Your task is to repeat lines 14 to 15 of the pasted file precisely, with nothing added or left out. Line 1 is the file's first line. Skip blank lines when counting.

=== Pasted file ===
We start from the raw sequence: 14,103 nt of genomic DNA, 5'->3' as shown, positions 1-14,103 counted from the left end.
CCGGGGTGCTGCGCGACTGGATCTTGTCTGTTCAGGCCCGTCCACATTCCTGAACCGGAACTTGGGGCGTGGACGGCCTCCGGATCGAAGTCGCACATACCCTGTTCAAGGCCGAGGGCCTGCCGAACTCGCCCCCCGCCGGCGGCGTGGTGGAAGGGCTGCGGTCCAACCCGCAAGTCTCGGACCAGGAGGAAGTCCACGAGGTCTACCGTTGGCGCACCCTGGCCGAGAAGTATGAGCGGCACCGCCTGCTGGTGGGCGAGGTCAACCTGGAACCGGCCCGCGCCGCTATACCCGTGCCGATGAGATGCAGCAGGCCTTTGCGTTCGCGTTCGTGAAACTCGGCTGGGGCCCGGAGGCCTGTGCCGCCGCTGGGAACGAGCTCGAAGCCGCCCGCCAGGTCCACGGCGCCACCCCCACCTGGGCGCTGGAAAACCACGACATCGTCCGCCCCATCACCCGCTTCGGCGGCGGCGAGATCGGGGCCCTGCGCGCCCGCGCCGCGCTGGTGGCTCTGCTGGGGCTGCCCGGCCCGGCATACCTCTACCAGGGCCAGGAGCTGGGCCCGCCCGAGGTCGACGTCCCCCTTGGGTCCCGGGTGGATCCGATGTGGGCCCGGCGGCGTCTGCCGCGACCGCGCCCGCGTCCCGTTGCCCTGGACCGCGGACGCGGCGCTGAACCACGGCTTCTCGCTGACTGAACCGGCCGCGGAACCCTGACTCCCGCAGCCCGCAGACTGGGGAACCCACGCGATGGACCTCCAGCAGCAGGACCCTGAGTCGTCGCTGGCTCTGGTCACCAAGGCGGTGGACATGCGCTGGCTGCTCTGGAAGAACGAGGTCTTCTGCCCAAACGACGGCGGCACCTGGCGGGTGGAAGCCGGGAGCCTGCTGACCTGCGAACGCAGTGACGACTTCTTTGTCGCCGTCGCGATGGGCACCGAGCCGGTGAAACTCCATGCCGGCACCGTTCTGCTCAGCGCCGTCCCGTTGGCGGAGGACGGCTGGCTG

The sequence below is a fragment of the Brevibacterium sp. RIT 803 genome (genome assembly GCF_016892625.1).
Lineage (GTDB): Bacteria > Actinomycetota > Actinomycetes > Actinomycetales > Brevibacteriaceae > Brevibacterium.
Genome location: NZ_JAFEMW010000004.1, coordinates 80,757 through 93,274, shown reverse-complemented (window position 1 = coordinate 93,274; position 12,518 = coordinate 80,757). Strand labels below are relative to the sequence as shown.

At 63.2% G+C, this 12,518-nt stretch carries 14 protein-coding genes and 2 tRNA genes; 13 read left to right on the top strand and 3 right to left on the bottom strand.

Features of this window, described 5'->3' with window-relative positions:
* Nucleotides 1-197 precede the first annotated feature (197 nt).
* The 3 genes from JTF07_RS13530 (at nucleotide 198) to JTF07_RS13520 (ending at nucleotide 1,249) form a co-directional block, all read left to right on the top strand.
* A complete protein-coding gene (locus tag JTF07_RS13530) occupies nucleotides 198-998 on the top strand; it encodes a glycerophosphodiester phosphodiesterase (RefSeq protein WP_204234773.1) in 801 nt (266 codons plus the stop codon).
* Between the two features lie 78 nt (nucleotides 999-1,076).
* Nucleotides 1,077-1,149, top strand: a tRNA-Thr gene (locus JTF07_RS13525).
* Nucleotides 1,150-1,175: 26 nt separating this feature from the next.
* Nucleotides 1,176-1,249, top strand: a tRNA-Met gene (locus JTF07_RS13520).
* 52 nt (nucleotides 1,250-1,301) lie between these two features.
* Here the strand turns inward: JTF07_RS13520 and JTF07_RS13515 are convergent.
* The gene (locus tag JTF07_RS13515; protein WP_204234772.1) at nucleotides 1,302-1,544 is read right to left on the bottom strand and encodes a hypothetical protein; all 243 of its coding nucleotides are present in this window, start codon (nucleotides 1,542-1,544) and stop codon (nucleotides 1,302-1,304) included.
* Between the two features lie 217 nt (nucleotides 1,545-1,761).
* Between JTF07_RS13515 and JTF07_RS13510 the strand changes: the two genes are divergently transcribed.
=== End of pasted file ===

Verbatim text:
* Nucleotides 1,176-1,249, top strand: a tRNA-Met gene (locus JTF07_RS13520).
* 52 nt (nucleotides 1,250-1,301) lie between these two features.